Tom King and the Trouble With Multiple Timelines

What year is it?

With two big releases out this past week, writer Tom King’s stories bring readers to many different points in his main characters’ lives, to varying results.

After debuting writing the adventures of superspy Dick Grayson during the waning days of the New 53, King burst through the DC Comics zeitgeist with his 2015 12-issue maxiseries The Omega Men, King has established himself as one of the publisher’s premiere storytellers. The Omega Men was highly acclaimed and its dedicated fanbase saved the series from being cut short after only six issues. The former CIA operative followed that up with another critically praised maxiseries, MISTER MIRACLE, and a long run on DC’s flagship title, BATMAN. While I wasn’t always a fan of his Batman run, the overall narrative was great and King always managed to draw me back in.

With the Batman run over, so is King’s time playing in the main DCU sandbox. Instead, King is writing three maxiseries for DC’s new mature readers label, Black Label. New issues of two of those series – Strange Adventures and Batman/Catwoman – were released last Tuesday. Reading those two issues back-to-back really stressed a storytelling device that King seems to fall back on regularly: using multiple timelines – and regularly jumping between them – to give a complete picture of whatever story he’s telling.

The narrative device works particularly well in STRANGE ADVENTURES. The series is set up as an action mystery thriller starring Adam Strange, the archeologist-turned-hero who saved the planet Rann from an attack from the invading Pkkt. After publishing his memoirs on Earth and becoming a media darling, the Justice League opens an investigation into his Rannian exploits. The investigation strains his relationship with the other heroes, which makes things awkward when the Pkkt attack Earth and Strange – the only man to lead an army to defeat them – needs to lead the charge.

Each issue of Strange Adventures bounces between the current day – with Strange and his wife dealing with the investigation led by Mister Terrific and the Pkkt invasion – and the war on Rann. King continues to tease some questionable actions from Strange and possibly wife Alanna during the Rann timeline, as both get increasingly frustrated with the situation in the present. The different timelines are clearly defined with different artists, as Evan Shaner takes one while Mitch Gerads takes another. The delineation helps define where we are as readers and establishes the timelines as they happen.

Nine issues into the planned 12-issue Black Label maxiseries, we’re about to enter the story’s final act. With this issue, the Justice League has released preliminary findings of the investigation, and its caused even Superman to suggest that Adam Strange not be on the front lines of the coming war. Whatever big reveal is coming – and I have the sense that not even Strange himself actually knows what happened – it’s coming soon and King is doing a great job building the anticipation to a fever pitch.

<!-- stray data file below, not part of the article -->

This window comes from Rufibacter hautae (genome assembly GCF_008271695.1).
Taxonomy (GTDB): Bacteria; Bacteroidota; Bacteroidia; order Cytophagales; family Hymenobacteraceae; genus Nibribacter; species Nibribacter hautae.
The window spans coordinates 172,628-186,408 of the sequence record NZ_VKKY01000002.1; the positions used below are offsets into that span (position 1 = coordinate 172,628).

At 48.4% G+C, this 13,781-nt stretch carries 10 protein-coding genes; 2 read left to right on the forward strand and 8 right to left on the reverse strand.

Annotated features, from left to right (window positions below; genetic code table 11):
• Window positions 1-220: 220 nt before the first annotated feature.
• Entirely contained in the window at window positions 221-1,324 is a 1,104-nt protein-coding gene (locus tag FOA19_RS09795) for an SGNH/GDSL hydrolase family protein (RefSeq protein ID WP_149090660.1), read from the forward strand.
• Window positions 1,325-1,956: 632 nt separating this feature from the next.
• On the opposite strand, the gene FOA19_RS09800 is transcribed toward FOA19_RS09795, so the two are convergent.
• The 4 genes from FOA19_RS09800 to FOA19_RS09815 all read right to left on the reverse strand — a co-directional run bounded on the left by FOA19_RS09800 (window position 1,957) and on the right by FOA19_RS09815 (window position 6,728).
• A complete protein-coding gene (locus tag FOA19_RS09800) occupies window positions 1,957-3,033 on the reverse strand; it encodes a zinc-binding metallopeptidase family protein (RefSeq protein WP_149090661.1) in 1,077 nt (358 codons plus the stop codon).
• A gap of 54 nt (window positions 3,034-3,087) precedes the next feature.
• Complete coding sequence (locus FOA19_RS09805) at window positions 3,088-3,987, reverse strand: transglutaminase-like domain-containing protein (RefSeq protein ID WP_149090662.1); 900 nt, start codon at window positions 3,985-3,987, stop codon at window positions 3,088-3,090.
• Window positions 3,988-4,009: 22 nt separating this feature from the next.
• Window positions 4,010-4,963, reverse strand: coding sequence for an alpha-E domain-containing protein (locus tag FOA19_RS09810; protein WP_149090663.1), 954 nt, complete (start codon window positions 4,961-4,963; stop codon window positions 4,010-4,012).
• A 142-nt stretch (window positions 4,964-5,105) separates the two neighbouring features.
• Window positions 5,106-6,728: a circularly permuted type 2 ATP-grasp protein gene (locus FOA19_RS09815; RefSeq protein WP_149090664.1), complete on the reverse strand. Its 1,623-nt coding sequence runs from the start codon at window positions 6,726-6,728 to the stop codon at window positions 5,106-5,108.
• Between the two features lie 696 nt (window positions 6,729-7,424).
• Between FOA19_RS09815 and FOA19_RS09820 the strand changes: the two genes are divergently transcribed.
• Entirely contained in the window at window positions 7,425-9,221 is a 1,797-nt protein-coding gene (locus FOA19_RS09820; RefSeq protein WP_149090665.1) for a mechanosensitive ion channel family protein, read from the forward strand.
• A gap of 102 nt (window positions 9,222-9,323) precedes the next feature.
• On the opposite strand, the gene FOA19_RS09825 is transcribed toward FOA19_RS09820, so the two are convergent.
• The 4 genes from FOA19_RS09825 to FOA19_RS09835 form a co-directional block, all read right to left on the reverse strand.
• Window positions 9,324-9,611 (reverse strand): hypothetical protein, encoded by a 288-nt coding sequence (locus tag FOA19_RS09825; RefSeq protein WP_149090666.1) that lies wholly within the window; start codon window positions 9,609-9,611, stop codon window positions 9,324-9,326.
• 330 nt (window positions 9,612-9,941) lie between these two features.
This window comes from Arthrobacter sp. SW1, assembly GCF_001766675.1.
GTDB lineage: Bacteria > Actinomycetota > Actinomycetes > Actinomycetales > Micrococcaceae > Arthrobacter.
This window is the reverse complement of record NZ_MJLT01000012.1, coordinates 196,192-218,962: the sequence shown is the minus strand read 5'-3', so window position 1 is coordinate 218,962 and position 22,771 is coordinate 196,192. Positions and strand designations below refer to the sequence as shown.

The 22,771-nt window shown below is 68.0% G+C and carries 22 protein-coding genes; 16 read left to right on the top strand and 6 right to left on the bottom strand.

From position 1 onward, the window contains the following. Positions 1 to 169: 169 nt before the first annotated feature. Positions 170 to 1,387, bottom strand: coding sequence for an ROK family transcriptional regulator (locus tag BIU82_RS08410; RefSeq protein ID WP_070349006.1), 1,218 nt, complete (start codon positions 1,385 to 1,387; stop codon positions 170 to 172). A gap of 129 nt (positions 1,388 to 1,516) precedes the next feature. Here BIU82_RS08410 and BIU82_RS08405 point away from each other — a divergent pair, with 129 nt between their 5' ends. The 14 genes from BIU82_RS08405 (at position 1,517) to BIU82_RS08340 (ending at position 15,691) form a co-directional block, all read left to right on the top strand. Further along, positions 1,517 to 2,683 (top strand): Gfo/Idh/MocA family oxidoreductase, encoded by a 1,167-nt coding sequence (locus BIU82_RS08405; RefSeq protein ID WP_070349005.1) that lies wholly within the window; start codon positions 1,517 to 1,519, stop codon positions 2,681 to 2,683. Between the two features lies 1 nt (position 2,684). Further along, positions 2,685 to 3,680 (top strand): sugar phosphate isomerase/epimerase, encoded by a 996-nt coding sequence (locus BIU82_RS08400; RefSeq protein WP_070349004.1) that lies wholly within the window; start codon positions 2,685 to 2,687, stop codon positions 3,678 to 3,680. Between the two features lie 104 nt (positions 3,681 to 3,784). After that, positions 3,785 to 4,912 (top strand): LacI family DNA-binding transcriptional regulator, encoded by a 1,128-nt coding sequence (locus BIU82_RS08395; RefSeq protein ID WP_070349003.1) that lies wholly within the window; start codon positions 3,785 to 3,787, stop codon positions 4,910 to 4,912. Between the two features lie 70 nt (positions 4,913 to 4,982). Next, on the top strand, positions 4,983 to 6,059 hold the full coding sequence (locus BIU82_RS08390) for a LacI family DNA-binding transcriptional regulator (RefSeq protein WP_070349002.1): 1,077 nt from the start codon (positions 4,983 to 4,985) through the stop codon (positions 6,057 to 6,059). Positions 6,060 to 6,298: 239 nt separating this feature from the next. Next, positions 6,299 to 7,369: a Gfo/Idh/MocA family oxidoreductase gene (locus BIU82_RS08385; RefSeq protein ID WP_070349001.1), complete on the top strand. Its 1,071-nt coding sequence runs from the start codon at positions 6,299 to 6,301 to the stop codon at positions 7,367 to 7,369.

On the other hand, King’s BATMAN/CATWOMAN feels like it’s being hindered by its timeline hopping instead of being helped like Strange Adventures.

The second 12-issue Black Label series from King released last week, Batman/Catwoman is a continuation of the story King started during his run on Batman, which included Batman proposing to Catwoman and having Catwoman leave Batman at a rooftop ALTAR after Bane got inside her head. The story jumps between three different points in their relationship – past, present and future – and involves both the Joker and the Phantasm, an animated villain and ex-girlfriend of Bruce Wayne’s, making her comics debut.

With only one artist handling all three timelines, it often feels like there’s little distinction between the storylines running in the past and present. That muddied line between the two different story points sometimes makes the narrative a little confusing. The future portion of the series – where Bruce is dead, Selina kills the Joker and the couple’s daughter, Helena, searches for answers as Batwoman – is probably the best part of the series so far. Unfortunately, it’s only a third of any given issue. I’d love to see more of that part of the world King is creating and how Helena deals with the case of Joker’s murder, and I find myself wildly disappointed when the narrative shifts back to the present or the past for an exposition dump about Andrea Beaumont – the Phantasm – and her murdered son.

Granted, King still has time to win me over with Batman/Catwoman. We’re only on the fourth issue of the maxiseries and King has a pretty good track record (HEROES IN CRISIS notwithstanding) and could pull a win out with this story, but it feels like he’s starting in a hole. The three different timelines feels forced when one particular timeline is a standout over the other two.